These stainings provided valuable insight on the mechanisms that eventually lead to new bone formation observed at the advanced ages of TgA86 mice. More specifically, the increased vimentin and periostin staining indicates mesenchymal cell accumulation and increased osteoblastic activity in the periosteum that suggests an ongoing active membranous ossification mechanism. Similarly, the increased vimentin and osteopontin staining in the osseous vertebral cavity indicates vimentin-positive mesenchymal cell accumulation and condensation leading to osteopontin-positive osteoblastic lineage differentiation, suggesting an active endochondral ossification process.
Cell aggregates in the bone marrow cavity of TgA86 mice were found to consist mostly of B220-positive B cells (Fig. 5b). Similar structures have been previously reported in human RA patients as well as in TNF-dependent mouse models involving bone pathologies (22,23), with no evidence however of a critical contribution of bone marrow cells in the disease pathogenesis (22,24). Gr1-positive neutrophils were found to accumulate mainly at the sites of the enthesis as well as loosely scattered in the bone marrow cavity and along the periosteum (Fig. 5b).
In a similar fashion to the axial pathology, peripheral pathology in the hind joints was also characterized by the accumulation of vimentin-positive mesenchymal cells and Gr1-positive neutrophils at the sites of synovitis and enthesitis, while there was only sparse presence of B220-positive B cells in the bone marrow cavity (Additional file 1; Figure S4).
Anti-TNF therapy efficiently ameliorates both axial and peripheral TgA86 pathologies
We further assessed the response of the TgA86 model to anti-TNF treatment, a therapy that has been proven efficacious in the early treatment of human SpA patients (25,26). More specifically, we treated TgA86 mice with Etanercept starting either from 2.5 weeks of age, i.e. early in the inflammation phase, or from 9 weeks of age, i.e. late in pathology when inflammation is more extensive leading to activation of cell types contributing to bone remodeling. Treatment continued up to 20 weeks of age and its effect was evaluated both in vivo and ex vivo.
Clinical monitoring of the TgA86 pathology was performed by assessing key phenotypic features of the disease evident up to 20 weeks of age. More specifically, peripheral pathology was assessed on a scale from 0 to 2 taking into consideration the severity of hind joint swelling, finger and limb deformation as well as grip strength (Additional file 1; Table S1), while axial pathology was assessed on a scale from 0 to 3 taking into consideration the tail pathology, including the number and extent of tail bendings as well as tail ankylosis (Additional file 1; Table S2). Early treatment with Etanercept completely abolished both the axial and peripheral clinical manifestations of the TgA86 pathology, while late treatment only partially ameliorated the peripheral arthritis pathology and had a minimal effect on the severity of the clinical manifestations of the axial pathology (Fig. 6a).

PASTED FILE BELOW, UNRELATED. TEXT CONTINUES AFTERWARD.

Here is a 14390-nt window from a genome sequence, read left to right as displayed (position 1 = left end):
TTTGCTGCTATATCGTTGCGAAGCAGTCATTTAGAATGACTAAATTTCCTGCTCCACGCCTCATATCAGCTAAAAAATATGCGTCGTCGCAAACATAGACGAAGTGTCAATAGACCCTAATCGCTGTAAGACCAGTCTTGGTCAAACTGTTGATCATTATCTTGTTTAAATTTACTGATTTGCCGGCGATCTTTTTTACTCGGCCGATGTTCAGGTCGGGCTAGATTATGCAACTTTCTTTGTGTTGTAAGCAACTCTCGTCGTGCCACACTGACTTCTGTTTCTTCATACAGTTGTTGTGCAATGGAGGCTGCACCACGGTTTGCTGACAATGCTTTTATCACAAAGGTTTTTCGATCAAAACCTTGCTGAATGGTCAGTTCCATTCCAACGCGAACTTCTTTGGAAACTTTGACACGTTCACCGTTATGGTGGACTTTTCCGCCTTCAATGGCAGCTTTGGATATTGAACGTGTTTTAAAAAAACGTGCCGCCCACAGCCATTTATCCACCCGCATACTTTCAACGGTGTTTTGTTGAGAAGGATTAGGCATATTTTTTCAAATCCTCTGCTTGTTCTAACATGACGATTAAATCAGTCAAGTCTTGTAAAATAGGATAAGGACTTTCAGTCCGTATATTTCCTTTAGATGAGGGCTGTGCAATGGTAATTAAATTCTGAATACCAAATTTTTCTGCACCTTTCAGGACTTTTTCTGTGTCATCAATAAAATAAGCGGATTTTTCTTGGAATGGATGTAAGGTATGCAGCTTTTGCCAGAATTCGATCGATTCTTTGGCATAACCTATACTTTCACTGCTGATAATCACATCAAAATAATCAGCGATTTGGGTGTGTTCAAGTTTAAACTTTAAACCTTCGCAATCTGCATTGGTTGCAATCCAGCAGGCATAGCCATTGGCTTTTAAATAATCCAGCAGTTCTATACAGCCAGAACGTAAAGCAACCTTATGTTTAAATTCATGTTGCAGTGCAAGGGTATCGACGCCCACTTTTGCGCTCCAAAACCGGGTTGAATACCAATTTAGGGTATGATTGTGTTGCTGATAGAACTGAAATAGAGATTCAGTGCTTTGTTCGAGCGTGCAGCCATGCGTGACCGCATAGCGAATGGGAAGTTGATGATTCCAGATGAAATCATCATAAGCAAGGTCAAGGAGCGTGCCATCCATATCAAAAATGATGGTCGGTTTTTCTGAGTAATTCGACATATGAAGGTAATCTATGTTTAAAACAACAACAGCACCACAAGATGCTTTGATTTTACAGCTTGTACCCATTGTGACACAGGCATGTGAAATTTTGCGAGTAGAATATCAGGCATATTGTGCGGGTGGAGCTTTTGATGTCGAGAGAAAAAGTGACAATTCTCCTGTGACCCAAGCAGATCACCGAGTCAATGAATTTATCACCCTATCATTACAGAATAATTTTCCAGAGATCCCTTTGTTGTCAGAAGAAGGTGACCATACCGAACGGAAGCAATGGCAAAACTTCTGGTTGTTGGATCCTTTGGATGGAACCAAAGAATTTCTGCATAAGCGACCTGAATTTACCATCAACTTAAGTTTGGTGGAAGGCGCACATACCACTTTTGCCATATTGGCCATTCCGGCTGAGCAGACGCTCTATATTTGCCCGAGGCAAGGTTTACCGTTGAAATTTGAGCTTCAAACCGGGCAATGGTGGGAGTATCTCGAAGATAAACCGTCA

The effect of the early and late treatment protocols was also assessed histopathologically as well as by µCT analysis upon completion of the treatment. Histopathological evaluation of the axial and peripheral pathology involved the assessment of inflammation, since at 20 weeks of age this was the most prominent feature of the pathology. Axial inflammation was assessed in the first 5-6 caudal vertebra starting from the base of the tail, while peripheral inflammation was assessed in at least 3 different joints (ankle and metatarsal in sagittal plane) using a scoring scale from 0-3 (Additional file 1; Tables S3 and S4). Early treatment with Etanercept completely abolished both the axial and peripheral inflammation, while late treatment also greatly ameliorated both the axial and peripheral inflammation although to a slightly lesser extent compared to the early treatment protocol (Fig. 6b and 6c).
The structural changes of the TgA86 tail vertebrae and their improvement following Etanercept treatment were also visualized using 3D µCT modeling. The TgA86 tail vertebrae exhibited reduced length compared to the vertebrae of the wt mice and interestingly, early anti-TNF treatment, and to a lesser degree late treatment, could partially restore this feature (Fig. 6d). Moreover, 3D modeling highlighted the changes in the shape and surface of the TgA86 tail vertebrae that appeared squared with a rough surface and a dense matrix structure inside the bone marrow cavity, characteristics that were respectively restored following both early and late anti-TNF treatment to the bar belled shape and smoother surface with absence of dense matrix in the bone marrow cavity observed in wt mice vertebrae (Fig. 6e).